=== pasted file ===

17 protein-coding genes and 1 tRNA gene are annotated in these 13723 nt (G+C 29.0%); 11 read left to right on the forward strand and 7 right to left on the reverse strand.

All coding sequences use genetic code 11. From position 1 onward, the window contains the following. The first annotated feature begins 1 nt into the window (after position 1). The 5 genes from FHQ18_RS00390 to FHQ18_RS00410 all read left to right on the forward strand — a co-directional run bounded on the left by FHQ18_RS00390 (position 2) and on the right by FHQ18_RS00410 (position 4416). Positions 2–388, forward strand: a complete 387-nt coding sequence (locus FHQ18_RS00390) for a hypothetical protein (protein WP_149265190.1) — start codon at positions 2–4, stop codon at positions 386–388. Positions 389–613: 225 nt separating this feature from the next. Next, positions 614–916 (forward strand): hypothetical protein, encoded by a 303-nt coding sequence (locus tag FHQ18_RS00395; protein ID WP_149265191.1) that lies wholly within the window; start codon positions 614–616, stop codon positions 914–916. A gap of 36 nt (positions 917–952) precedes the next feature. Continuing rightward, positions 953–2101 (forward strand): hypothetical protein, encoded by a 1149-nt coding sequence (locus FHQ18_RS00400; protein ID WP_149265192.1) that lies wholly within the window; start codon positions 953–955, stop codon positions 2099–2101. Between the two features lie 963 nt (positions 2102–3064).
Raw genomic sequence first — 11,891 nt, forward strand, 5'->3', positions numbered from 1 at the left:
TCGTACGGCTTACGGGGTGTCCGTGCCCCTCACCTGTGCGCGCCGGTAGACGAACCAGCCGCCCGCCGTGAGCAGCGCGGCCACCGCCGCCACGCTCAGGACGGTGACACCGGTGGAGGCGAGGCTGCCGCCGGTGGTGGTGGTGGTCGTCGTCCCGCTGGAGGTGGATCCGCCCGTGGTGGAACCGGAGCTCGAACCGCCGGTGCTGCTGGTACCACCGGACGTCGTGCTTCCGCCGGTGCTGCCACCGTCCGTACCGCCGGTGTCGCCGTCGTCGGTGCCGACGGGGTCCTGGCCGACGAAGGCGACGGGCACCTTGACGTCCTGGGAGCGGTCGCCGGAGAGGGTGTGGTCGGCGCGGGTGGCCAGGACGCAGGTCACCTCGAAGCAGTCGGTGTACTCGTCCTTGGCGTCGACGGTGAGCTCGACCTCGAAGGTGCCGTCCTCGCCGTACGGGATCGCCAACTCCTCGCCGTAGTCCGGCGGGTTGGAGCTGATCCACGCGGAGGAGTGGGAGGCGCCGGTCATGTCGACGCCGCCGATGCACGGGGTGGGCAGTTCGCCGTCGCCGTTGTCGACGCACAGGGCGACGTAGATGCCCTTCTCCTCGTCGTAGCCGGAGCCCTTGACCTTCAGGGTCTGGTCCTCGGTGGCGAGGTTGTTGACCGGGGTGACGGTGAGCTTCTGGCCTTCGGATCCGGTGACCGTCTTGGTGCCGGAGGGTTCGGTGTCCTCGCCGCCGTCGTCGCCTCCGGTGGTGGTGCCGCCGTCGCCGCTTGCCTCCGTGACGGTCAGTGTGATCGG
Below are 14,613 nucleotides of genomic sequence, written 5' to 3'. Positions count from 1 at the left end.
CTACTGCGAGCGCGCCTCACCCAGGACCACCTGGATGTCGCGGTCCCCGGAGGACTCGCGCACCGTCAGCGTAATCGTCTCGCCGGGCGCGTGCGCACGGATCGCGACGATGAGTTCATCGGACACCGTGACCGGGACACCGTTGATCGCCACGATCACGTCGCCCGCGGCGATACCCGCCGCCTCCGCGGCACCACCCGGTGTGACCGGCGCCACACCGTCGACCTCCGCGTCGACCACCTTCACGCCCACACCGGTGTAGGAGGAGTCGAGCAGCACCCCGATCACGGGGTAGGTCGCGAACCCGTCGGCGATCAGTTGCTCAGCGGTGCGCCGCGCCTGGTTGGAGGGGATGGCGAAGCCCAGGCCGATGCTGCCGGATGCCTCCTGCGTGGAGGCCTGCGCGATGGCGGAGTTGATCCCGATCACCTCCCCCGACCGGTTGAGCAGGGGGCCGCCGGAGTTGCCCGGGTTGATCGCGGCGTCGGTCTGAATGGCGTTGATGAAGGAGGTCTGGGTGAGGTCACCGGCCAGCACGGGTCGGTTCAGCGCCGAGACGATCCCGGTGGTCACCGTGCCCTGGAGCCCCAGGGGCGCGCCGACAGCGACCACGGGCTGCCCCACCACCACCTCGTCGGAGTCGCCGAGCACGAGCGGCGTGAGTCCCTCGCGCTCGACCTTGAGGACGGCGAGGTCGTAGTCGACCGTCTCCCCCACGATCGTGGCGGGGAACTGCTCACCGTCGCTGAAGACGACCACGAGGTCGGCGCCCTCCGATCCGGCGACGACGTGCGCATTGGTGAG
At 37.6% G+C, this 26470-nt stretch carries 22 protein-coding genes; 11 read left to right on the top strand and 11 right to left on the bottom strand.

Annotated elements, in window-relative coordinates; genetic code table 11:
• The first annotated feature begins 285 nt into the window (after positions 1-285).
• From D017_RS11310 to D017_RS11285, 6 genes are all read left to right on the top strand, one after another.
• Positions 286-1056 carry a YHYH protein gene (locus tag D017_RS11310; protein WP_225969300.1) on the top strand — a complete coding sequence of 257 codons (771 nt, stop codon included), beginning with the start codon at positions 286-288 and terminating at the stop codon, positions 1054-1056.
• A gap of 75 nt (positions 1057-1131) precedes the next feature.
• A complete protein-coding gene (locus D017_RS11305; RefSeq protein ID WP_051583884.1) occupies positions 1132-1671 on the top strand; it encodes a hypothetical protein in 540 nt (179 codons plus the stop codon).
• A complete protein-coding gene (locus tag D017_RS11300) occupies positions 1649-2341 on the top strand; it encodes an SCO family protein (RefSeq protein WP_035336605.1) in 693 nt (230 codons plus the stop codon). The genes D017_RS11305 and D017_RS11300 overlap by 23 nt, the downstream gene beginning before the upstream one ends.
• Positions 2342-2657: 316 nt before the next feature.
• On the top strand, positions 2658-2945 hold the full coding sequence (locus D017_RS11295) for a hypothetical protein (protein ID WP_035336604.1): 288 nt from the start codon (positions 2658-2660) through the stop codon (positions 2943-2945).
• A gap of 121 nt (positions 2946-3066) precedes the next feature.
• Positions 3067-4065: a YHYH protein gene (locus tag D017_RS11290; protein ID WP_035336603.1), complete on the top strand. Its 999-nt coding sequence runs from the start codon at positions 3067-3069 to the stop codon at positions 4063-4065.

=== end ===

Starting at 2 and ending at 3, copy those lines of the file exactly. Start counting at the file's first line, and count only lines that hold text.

All coding sequences use genetic code 11. From position 1 onward, the window contains the following. The first annotated feature begins 1 nt into the window (after position 1). The 5 genes from FHQ18_RS00390 to FHQ18_RS00410 all read left to right on the forward strand — a co-directional run bounded on the left by FHQ18_RS00390 (position 2) and on the right by FHQ18_RS00410 (position 4416). Positions 2–388, forward strand: a complete 387-nt coding sequence (locus FHQ18_RS00390) for a hypothetical protein (protein WP_149265190.1) — start codon at positions 2–4, stop codon at positions 386–388. Positions 389–613: 225 nt separating this feature from the next. Next, positions 614–916 (forward strand): hypothetical protein, encoded by a 303-nt coding sequence (locus tag FHQ18_RS00395; protein ID WP_149265191.1) that lies wholly within the window; start codon positions 614–616, stop codon positions 914–916. A gap of 36 nt (positions 917–952) precedes the next feature. Continuing rightward, positions 953–2101 (forward strand): hypothetical protein, encoded by a 1149-nt coding sequence (locus FHQ18_RS00400; protein ID WP_149265192.1) that lies wholly within the window; start codon positions 953–955, stop codon positions 2099–2101. Between the two features lie 963 nt (positions 2102–3064).
Raw genomic sequence first — 11,891 nt, forward strand, 5'->3', positions numbered from 1 at the left: